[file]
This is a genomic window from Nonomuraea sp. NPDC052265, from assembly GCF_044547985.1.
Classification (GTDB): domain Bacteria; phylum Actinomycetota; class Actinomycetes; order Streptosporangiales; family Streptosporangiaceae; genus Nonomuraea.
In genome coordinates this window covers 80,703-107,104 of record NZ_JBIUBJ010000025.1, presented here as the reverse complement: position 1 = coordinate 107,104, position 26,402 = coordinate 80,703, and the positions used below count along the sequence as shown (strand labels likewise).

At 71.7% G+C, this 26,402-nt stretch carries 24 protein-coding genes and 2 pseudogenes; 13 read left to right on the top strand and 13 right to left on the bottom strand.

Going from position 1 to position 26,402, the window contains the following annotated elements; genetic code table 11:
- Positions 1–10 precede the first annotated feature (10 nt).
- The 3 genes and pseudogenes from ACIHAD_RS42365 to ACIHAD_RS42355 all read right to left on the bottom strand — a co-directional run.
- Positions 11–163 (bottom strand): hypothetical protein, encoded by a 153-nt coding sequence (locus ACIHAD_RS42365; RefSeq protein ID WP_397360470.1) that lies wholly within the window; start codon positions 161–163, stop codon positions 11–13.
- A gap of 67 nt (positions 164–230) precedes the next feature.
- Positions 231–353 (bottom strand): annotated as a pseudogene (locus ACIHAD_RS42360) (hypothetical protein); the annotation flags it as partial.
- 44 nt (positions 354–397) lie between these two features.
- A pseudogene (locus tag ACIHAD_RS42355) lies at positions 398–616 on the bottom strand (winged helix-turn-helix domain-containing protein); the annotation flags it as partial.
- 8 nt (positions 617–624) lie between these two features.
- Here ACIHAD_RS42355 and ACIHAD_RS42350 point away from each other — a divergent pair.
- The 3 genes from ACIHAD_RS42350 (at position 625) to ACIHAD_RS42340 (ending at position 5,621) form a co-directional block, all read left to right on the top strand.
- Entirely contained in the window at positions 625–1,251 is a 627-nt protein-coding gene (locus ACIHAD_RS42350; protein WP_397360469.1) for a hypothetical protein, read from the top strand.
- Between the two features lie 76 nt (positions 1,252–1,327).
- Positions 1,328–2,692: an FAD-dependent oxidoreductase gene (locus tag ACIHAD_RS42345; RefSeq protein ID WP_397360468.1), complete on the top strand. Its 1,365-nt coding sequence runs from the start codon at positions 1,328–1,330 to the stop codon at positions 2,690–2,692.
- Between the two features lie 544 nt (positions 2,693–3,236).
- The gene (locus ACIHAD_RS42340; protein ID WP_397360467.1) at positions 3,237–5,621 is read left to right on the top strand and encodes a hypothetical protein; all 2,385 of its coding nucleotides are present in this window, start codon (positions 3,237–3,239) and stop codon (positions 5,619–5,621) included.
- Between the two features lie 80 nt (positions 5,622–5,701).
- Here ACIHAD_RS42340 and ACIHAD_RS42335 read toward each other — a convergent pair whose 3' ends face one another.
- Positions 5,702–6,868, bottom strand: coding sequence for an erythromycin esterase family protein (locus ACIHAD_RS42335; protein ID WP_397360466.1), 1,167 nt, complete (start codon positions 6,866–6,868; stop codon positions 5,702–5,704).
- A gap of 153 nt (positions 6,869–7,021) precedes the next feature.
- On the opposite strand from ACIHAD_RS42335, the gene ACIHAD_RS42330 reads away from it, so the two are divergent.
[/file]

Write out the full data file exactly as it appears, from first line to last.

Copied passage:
This is a genomic window from Nonomuraea sp. NPDC052265, from assembly GCF_044547985.1.
Classification (GTDB): domain Bacteria; phylum Actinomycetota; class Actinomycetes; order Streptosporangiales; family Streptosporangiaceae; genus Nonomuraea.
In genome coordinates this window covers 80,703-107,104 of record NZ_JBIUBJ010000025.1, presented here as the reverse complement: position 1 = coordinate 107,104, position 26,402 = coordinate 80,703, and the positions used below count along the sequence as shown (strand labels likewise).

At 71.7% G+C, this 26,402-nt stretch carries 24 protein-coding genes and 2 pseudogenes; 13 read left to right on the top strand and 13 right to left on the bottom strand.

Going from position 1 to position 26,402, the window contains the following annotated elements; genetic code table 11:
- Positions 1–10 precede the first annotated feature (10 nt).
- The 3 genes and pseudogenes from ACIHAD_RS42365 to ACIHAD_RS42355 all read right to left on the bottom strand — a co-directional run.
- Positions 11–163 (bottom strand): hypothetical protein, encoded by a 153-nt coding sequence (locus ACIHAD_RS42365; RefSeq protein ID WP_397360470.1) that lies wholly within the window; start codon positions 161–163, stop codon positions 11–13.
- A gap of 67 nt (positions 164–230) precedes the next feature.
- Positions 231–353 (bottom strand): annotated as a pseudogene (locus ACIHAD_RS42360) (hypothetical protein); the annotation flags it as partial.
- 44 nt (positions 354–397) lie between these two features.
- A pseudogene (locus tag ACIHAD_RS42355) lies at positions 398–616 on the bottom strand (winged helix-turn-helix domain-containing protein); the annotation flags it as partial.
- 8 nt (positions 617–624) lie between these two features.
- Here ACIHAD_RS42355 and ACIHAD_RS42350 point away from each other — a divergent pair.
- The 3 genes from ACIHAD_RS42350 (at position 625) to ACIHAD_RS42340 (ending at position 5,621) form a co-directional block, all read left to right on the top strand.
- Entirely contained in the window at positions 625–1,251 is a 627-nt protein-coding gene (locus ACIHAD_RS42350; protein WP_397360469.1) for a hypothetical protein, read from the top strand.
- Between the two features lie 76 nt (positions 1,252–1,327).
- Positions 1,328–2,692: an FAD-dependent oxidoreductase gene (locus tag ACIHAD_RS42345; RefSeq protein ID WP_397360468.1), complete on the top strand. Its 1,365-nt coding sequence runs from the start codon at positions 1,328–1,330 to the stop codon at positions 2,690–2,692.
- Between the two features lie 544 nt (positions 2,693–3,236).
- The gene (locus ACIHAD_RS42340; protein ID WP_397360467.1) at positions 3,237–5,621 is read left to right on the top strand and encodes a hypothetical protein; all 2,385 of its coding nucleotides are present in this window, start codon (positions 3,237–3,239) and stop codon (positions 5,619–5,621) included.
- Between the two features lie 80 nt (positions 5,622–5,701).
- Here ACIHAD_RS42340 and ACIHAD_RS42335 read toward each other — a convergent pair whose 3' ends face one another.
- Positions 5,702–6,868, bottom strand: coding sequence for an erythromycin esterase family protein (locus ACIHAD_RS42335; protein ID WP_397360466.1), 1,167 nt, complete (start codon positions 6,866–6,868; stop codon positions 5,702–5,704).
- A gap of 153 nt (positions 6,869–7,021) precedes the next feature.
- On the opposite strand from ACIHAD_RS42335, the gene ACIHAD_RS42330 reads away from it, so the two are divergent.